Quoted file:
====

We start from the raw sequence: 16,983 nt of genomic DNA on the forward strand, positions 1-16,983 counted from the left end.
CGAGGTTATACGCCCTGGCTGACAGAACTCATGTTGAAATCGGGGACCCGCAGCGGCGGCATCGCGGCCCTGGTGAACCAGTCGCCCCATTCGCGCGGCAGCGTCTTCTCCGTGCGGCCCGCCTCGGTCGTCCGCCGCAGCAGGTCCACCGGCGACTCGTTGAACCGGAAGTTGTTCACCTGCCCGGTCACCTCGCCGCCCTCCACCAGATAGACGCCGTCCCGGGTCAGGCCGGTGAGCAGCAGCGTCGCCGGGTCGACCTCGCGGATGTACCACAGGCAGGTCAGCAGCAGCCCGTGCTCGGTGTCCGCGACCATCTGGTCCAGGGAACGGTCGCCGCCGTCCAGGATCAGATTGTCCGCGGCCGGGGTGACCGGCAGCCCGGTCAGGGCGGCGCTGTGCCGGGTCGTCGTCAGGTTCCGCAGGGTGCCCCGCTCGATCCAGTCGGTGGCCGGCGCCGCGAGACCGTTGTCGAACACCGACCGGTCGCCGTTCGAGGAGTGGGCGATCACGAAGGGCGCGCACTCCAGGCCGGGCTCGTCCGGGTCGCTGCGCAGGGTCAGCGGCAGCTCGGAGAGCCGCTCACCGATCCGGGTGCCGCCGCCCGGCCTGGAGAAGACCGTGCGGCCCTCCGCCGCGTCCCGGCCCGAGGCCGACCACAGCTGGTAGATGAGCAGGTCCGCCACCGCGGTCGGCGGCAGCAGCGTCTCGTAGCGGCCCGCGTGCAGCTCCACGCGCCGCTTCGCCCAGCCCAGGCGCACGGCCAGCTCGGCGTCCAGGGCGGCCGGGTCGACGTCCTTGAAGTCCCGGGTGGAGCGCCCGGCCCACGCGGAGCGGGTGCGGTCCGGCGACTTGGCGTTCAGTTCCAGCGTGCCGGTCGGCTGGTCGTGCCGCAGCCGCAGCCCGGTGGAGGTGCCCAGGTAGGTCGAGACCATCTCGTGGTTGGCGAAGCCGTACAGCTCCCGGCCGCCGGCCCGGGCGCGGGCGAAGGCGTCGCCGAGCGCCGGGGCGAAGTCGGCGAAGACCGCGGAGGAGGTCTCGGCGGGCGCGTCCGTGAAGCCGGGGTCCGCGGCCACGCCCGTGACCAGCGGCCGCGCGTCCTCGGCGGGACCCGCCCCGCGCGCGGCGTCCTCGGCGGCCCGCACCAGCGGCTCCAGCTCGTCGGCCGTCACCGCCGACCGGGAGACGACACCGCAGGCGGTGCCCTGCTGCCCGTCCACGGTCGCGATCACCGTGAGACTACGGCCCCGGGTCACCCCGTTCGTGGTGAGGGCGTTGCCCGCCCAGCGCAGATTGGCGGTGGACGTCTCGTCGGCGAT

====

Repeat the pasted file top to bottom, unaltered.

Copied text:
We start from the raw sequence: 16,983 nt of genomic DNA on the forward strand, positions 1-16,983 counted from the left end.
CGAGGTTATACGCCCTGGCTGACAGAACTCATGTTGAAATCGGGGACCCGCAGCGGCGGCATCGCGGCCCTGGTGAACCAGTCGCCCCATTCGCGCGGCAGCGTCTTCTCCGTGCGGCCCGCCTCGGTCGTCCGCCGCAGCAGGTCCACCGGCGACTCGTTGAACCGGAAGTTGTTCACCTGCCCGGTCACCTCGCCGCCCTCCACCAGATAGACGCCGTCCCGGGTCAGGCCGGTGAGCAGCAGCGTCGCCGGGTCGACCTCGCGGATGTACCACAGGCAGGTCAGCAGCAGCCCGTGCTCGGTGTCCGCGACCATCTGGTCCAGGGAACGGTCGCCGCCGTCCAGGATCAGATTGTCCGCGGCCGGGGTGACCGGCAGCCCGGTCAGGGCGGCGCTGTGCCGGGTCGTCGTCAGGTTCCGCAGGGTGCCCCGCTCGATCCAGTCGGTGGCCGGCGCCGCGAGACCGTTGTCGAACACCGACCGGTCGCCGTTCGAGGAGTGGGCGATCACGAAGGGCGCGCACTCCAGGCCGGGCTCGTCCGGGTCGCTGCGCAGGGTCAGCGGCAGCTCGGAGAGCCGCTCACCGATCCGGGTGCCGCCGCCCGGCCTGGAGAAGACCGTGCGGCCCTCCGCCGCGTCCCGGCCCGAGGCCGACCACAGCTGGTAGATGAGCAGGTCCGCCACCGCGGTCGGCGGCAGCAGCGTCTCGTAGCGGCCCGCGTGCAGCTCCACGCGCCGCTTCGCCCAGCCCAGGCGCACGGCCAGCTCGGCGTCCAGGGCGGCCGGGTCGACGTCCTTGAAGTCCCGGGTGGAGCGCCCGGCCCACGCGGAGCGGGTGCGGTCCGGCGACTTGGCGTTCAGTTCCAGCGTGCCGGTCGGCTGGTCGTGCCGCAGCCGCAGCCCGGTGGAGGTGCCCAGGTAGGTCGAGACCATCTCGTGGTTGGCGAAGCCGTACAGCTCCCGGCCGCCGGCCCGGGCGCGGGCGAAGGCGTCGCCGAGCGCCGGGGCGAAGTCGGCGAAGACCGCGGAGGAGGTCTCGGCGGGCGCGTCCGTGAAGCCGGGGTCCGCGGCCACGCCCGTGACCAGCGGCCGCGCGTCCTCGGCGGGACCCGCCCCGCGCGCGGCGTCCTCGGCGGCCCGCACCAGCGGCTCCAGCTCGTCGGCCGTCACCGCCGACCGGGAGACGACACCGCAGGCGGTGCCCTGCTGCCCGTCCACGGTCGCGATCACCGTGAGACTACGGCCCCGGGTCACCCCGTTCGTGGTGAGGGCGTTGCCCGCCCAGCGCAGATTGGCGGTGGACGTCTCGTCGGCGAT